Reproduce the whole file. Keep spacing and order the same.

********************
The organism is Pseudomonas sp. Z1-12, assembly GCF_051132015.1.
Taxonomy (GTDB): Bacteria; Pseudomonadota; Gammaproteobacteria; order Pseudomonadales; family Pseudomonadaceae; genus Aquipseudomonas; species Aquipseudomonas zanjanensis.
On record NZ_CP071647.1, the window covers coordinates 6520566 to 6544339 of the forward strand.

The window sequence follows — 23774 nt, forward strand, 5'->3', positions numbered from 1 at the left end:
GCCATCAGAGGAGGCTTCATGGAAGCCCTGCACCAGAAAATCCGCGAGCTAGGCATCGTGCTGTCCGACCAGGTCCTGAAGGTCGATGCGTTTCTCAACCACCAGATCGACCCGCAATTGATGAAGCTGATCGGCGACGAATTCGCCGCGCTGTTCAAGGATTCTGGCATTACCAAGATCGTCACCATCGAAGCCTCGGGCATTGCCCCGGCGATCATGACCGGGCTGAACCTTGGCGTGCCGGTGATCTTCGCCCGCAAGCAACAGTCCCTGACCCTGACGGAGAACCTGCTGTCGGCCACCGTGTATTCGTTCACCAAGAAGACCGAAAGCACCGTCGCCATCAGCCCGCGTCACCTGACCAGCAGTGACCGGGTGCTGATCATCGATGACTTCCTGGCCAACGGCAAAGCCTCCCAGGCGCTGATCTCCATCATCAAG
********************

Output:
The organism is Pseudomonas sp. Z1-12, assembly GCF_051132015.1.
Taxonomy (GTDB): Bacteria; Pseudomonadota; Gammaproteobacteria; order Pseudomonadales; family Pseudomonadaceae; genus Aquipseudomonas; species Aquipseudomonas zanjanensis.
On record NZ_CP071647.1, the window covers coordinates 6520566 to 6544339 of the forward strand.

The window sequence follows — 23774 nt, forward strand, 5'->3', positions numbered from 1 at the left end:
GCCATCAGAGGAGGCTTCATGGAAGCCCTGCACCAGAAAATCCGCGAGCTAGGCATCGTGCTGTCCGACCAGGTCCTGAAGGTCGATGCGTTTCTCAACCACCAGATCGACCCGCAATTGATGAAGCTGATCGGCGACGAATTCGCCGCGCTGTTCAAGGATTCTGGCATTACCAAGATCGTCACCATCGAAGCCTCGGGCATTGCCCCGGCGATCATGACCGGGCTGAACCTTGGCGTGCCGGTGATCTTCGCCCGCAAGCAACAGTCCCTGACCCTGACGGAGAACCTGCTGTCGGCCACCGTGTATTCGTTCACCAAGAAGACCGAAAGCACCGTCGCCATCAGCCCGCGTCACCTGACCAGCAGTGACCGGGTGCTGATCATCGATGACTTCCTGGCCAACGGCAAAGCCTCCCAGGCGCTGATCTCCATCATCAAG